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Program in Innovation Management and Entrepreneurship (PRIME)

This page contains links to research resources that support the PRIME curriculum.

Finding Data

This page contains a representative sample of common datasets in economic and social science research. Additional sources for data in social sciences can be found on the Social Sciences Data Resources Guide and the Open Data Guide

Industry Trends

An industry is a group of companies that are related based on their primary business activities. This page covers two common systems for classifying (or grouping) businesses: NAICS and verticals.

North American Industrial Classification System (NAICS)

To do industry level research you need to identify the common industry name and a system that you will see in many reports and databases is called the North American Industrial Classification System (NAICS).

Overview on NAICS (pronounced "nakes") with examples

In this system, establishments are grouped together if they do similar things in similar ways, and analysts in think tanks, information or data vendors and governments perform analysis and produce research based on those groupings.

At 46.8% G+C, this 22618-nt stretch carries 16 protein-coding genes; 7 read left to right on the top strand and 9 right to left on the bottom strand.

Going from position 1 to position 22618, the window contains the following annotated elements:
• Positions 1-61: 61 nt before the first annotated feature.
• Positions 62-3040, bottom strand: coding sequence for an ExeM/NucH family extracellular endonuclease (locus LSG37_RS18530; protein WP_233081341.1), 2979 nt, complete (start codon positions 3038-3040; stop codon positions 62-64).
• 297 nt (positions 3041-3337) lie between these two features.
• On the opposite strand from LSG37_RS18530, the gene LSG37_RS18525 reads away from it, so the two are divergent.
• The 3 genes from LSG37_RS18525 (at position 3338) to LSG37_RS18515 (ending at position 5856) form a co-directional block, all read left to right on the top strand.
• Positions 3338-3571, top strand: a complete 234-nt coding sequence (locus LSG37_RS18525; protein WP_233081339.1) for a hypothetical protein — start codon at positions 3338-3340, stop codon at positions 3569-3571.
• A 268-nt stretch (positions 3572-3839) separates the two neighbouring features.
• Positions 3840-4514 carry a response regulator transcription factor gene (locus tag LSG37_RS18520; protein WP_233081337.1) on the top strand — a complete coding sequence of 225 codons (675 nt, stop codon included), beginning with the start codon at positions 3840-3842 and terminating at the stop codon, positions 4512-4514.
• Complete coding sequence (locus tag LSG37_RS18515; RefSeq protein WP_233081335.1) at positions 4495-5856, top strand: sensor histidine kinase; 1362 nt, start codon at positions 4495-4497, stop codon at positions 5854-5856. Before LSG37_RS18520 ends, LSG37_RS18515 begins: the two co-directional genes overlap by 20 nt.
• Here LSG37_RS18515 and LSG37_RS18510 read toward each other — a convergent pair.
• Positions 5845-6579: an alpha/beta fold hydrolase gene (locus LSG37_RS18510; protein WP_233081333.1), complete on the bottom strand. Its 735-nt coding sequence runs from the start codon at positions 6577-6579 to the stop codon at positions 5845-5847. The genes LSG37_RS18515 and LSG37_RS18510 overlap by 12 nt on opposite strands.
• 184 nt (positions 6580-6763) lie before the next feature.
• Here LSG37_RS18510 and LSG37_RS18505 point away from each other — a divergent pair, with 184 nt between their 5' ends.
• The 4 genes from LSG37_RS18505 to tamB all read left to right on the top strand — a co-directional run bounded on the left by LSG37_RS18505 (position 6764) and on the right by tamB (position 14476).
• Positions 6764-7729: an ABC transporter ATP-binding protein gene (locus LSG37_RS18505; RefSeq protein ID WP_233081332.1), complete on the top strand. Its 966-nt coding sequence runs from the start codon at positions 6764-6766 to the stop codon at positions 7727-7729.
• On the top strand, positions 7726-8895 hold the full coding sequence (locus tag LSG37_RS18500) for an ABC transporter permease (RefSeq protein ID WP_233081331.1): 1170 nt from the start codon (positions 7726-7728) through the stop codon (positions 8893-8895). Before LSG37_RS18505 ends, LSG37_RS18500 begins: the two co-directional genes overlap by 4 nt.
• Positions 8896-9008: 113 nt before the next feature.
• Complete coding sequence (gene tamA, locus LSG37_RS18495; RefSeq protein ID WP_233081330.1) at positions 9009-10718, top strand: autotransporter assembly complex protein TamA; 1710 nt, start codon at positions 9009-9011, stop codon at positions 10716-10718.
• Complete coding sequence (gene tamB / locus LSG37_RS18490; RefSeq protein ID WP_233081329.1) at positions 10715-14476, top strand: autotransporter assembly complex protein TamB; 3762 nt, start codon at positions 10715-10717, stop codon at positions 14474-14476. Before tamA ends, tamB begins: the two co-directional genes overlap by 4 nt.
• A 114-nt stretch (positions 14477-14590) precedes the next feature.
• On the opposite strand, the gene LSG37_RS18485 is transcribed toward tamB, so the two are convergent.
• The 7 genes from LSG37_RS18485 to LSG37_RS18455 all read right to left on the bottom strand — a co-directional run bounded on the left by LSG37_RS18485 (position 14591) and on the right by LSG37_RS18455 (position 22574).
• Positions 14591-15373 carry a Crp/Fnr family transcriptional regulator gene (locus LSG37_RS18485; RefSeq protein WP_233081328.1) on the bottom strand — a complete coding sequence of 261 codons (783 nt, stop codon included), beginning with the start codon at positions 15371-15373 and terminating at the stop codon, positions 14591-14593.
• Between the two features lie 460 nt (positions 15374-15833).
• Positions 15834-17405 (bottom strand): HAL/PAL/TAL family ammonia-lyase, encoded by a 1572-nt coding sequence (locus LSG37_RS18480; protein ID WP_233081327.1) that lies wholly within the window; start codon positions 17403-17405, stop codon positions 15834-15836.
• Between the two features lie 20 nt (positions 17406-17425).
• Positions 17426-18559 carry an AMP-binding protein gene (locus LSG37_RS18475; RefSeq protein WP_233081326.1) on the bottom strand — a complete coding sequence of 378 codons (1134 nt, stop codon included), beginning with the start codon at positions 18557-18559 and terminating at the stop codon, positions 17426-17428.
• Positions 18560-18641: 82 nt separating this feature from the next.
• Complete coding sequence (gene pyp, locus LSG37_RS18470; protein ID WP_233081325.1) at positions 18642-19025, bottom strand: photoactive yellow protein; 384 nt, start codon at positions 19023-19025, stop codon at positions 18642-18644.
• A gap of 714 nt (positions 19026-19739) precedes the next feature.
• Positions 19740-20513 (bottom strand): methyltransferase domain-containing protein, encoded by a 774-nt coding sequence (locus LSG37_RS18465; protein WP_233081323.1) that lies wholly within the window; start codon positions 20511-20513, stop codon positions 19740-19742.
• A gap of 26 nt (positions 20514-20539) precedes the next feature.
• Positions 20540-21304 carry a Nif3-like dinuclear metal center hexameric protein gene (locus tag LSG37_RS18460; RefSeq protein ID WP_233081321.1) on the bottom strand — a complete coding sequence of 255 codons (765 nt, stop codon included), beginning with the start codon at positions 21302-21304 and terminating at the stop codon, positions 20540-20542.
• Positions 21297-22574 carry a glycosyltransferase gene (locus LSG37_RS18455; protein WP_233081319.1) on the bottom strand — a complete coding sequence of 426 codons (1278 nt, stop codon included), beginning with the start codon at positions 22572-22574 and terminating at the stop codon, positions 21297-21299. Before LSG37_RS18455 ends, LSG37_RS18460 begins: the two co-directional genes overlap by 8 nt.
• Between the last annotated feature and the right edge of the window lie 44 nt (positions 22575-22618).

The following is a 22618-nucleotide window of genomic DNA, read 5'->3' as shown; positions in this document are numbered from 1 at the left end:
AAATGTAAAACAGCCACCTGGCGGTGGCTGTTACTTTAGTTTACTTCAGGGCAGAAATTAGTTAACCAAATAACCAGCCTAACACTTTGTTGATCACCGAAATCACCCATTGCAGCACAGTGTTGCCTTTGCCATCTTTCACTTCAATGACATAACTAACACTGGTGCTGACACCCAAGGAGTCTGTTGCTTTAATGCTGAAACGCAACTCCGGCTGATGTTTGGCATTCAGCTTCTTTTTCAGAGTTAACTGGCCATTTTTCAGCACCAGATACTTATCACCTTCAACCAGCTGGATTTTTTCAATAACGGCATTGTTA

When you are in the early stages of your research, the insights and trends in these reports can help you learn more about industry operations, what the outlook is, and what recent changes have taken place.

Official NAICS Website


Verticals are used by some business research and data companies to, “describe a group of companies that focus on a shared niche or specialized market spanning multiple industries.” ( via Pitchbook)

For example, EdTech (short for Educational Technology) is a vertical used to describe companies and products that develop software used to design, deliver, and assess learning. An example of an EdTech company is Kahn Academy. In a database that uses verticals, you could find competitors or comparables for Kahn Academy by searching for "EdTech". In a database that doesn't use use verticals (or this specific vertical, as they may be proprietary to a specific tool), it might be hard to find EdTech companies by searching only because something like Kahn Academy might be tagged only as a software company or an educational company separately. 

When thinking about how your venture fits in the overall market or industry, it's useful to think about both the traditional ways of classifying businesses, and some of the newer and emerging categories and systems used to group companies by activity, delivery method, operating location, etc.